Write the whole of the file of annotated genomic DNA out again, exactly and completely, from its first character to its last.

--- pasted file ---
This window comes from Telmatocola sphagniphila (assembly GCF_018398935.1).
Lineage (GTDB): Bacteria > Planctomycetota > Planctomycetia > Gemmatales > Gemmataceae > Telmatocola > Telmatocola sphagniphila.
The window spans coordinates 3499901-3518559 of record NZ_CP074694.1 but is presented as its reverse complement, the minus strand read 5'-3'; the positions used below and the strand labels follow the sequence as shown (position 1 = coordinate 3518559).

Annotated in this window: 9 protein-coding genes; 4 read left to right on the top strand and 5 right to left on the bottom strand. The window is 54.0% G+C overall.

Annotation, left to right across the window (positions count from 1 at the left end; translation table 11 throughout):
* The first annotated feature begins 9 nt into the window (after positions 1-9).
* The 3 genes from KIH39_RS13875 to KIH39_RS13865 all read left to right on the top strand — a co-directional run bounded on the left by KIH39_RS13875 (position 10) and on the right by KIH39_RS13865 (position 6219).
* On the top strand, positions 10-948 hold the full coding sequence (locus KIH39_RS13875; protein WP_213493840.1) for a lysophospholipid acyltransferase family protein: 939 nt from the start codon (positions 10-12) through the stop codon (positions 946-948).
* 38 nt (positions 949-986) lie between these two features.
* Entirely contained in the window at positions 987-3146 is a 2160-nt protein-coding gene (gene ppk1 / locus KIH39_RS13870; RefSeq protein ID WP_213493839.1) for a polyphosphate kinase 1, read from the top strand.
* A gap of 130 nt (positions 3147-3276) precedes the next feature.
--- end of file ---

This window comes from Telmatocola sphagniphila (assembly GCF_018398935.1).
Lineage (GTDB): Bacteria > Planctomycetota > Planctomycetia > Gemmatales > Gemmataceae > Telmatocola > Telmatocola sphagniphila.
The window spans coordinates 3499901-3518559 of record NZ_CP074694.1 but is presented as its reverse complement, the minus strand read 5'-3'; the positions used below and the strand labels follow the sequence as shown (position 1 = coordinate 3518559).

Annotated in this window: 9 protein-coding genes; 4 read left to right on the top strand and 5 right to left on the bottom strand. The window is 54.0% G+C overall.

Annotation, left to right across the window (positions count from 1 at the left end; translation table 11 throughout):
* The first annotated feature begins 9 nt into the window (after positions 1-9).
* The 3 genes from KIH39_RS13875 to KIH39_RS13865 all read left to right on the top strand — a co-directional run bounded on the left by KIH39_RS13875 (position 10) and on the right by KIH39_RS13865 (position 6219).
* On the top strand, positions 10-948 hold the full coding sequence (locus KIH39_RS13875; protein WP_213493840.1) for a lysophospholipid acyltransferase family protein: 939 nt from the start codon (positions 10-12) through the stop codon (positions 946-948).
* 38 nt (positions 949-986) lie between these two features.
* Entirely contained in the window at positions 987-3146 is a 2160-nt protein-coding gene (gene ppk1 / locus KIH39_RS13870; RefSeq protein ID WP_213493839.1) for a polyphosphate kinase 1, read from the top strand.
* A gap of 130 nt (positions 3147-3276) precedes the next feature.